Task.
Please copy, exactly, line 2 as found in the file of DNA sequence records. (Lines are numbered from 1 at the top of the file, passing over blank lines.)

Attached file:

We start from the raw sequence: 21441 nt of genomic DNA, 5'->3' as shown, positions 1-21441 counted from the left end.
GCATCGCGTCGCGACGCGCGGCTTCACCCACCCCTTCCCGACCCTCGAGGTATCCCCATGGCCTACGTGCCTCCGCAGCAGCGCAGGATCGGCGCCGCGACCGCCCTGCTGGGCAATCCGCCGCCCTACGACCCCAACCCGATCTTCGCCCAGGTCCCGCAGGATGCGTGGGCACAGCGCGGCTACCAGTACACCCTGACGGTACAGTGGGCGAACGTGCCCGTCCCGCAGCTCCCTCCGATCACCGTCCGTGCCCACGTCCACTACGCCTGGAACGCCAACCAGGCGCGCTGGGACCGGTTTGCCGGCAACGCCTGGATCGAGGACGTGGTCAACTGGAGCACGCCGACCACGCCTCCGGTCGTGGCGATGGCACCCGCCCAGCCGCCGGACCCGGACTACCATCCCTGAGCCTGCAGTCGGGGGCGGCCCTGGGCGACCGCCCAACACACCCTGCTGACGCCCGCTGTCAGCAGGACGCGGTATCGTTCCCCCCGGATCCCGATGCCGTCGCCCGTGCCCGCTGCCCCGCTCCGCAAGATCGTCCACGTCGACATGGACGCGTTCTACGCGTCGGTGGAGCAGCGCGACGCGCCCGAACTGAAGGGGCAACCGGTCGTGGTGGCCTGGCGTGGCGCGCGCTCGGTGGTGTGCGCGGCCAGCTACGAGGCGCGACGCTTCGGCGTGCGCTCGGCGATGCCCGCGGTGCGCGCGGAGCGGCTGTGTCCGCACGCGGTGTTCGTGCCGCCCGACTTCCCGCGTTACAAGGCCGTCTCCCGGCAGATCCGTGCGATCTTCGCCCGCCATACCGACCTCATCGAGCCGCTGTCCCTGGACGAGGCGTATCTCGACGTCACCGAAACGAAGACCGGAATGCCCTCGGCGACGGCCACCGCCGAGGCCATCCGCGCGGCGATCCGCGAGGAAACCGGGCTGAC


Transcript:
GCATCGCGTCGCGACGCGCGGCTTCACCCACCCCTTCCCGACCCTCGAGGTATCCCCATGGCCTACGTGCCTCCGCAGCAGCGCAGGATCGGCGCCGCGACCGCCCTGCTGGGCAATCCGCCGCCCTACGACCCCAACCCGATCTTCGCCCAGGTCCCGCAGGATGCGTGGGCACAGCGCGGCTACCAGTACACCCTGACGGTACAGTGGGCGAACGTGCCCGTCCCGCAGCTCCCTCCGATCACCGTCCGTGCCCACGTCCACTACGCCTGGAACGCCAACCAGGCGCGCTGGGACCGGTTTGCCGGCAACGCCTGGATCGAGGACGTGGTCAACTGGAGCACGCCGACCACGCCTCCGGTCGTGGCGATGGCACCCGCCCAGCCGCCGGACCCGGACTACCATCCCTGAGCCTGCAGTCGGGGGCGGCCCTGGGCGACCGCCCAACACACCCTGCTGACGCCCGCTGTCAGCAGGACGCGGTATCGTTCCCCCCGGATCCCGATGCCGTCGCCCGTGCCCGCTGCCCCGCTCCGCAAGATCGTCCACGTCGACATGGACGCGTTCTACGCGTCGGTGGAGCAGCGCGACGCGCCCGAACTGAAGGGGCAACCGGTCGTGGTGGCCTGGCGTGGCGCGCGCTCGGTGGTGTGCGCGGCCAGCTACGAGGCGCGACGCTTCGGCGTGCGCTCGGCGATGCCCGCGGTGCGCGCGGAGCGGCTGTGTCCGCACGCGGTGTTCGTGCCGCCCGACTTCCCGCGTTACAAGGCCGTCTCCCGGCAGATCCGTGCGATCTTCGCCCGCCATACCGACCTCATCGAGCCGCTGTCCCTGGACGAGGCGTATCTCGACGTCACCGAAACGAAGACCGGAATGCCCTCGGCGACGGCCACCGCCGAGGCCATCCGCGCGGCGATCCGCGAGGAAACCGGGCTGAC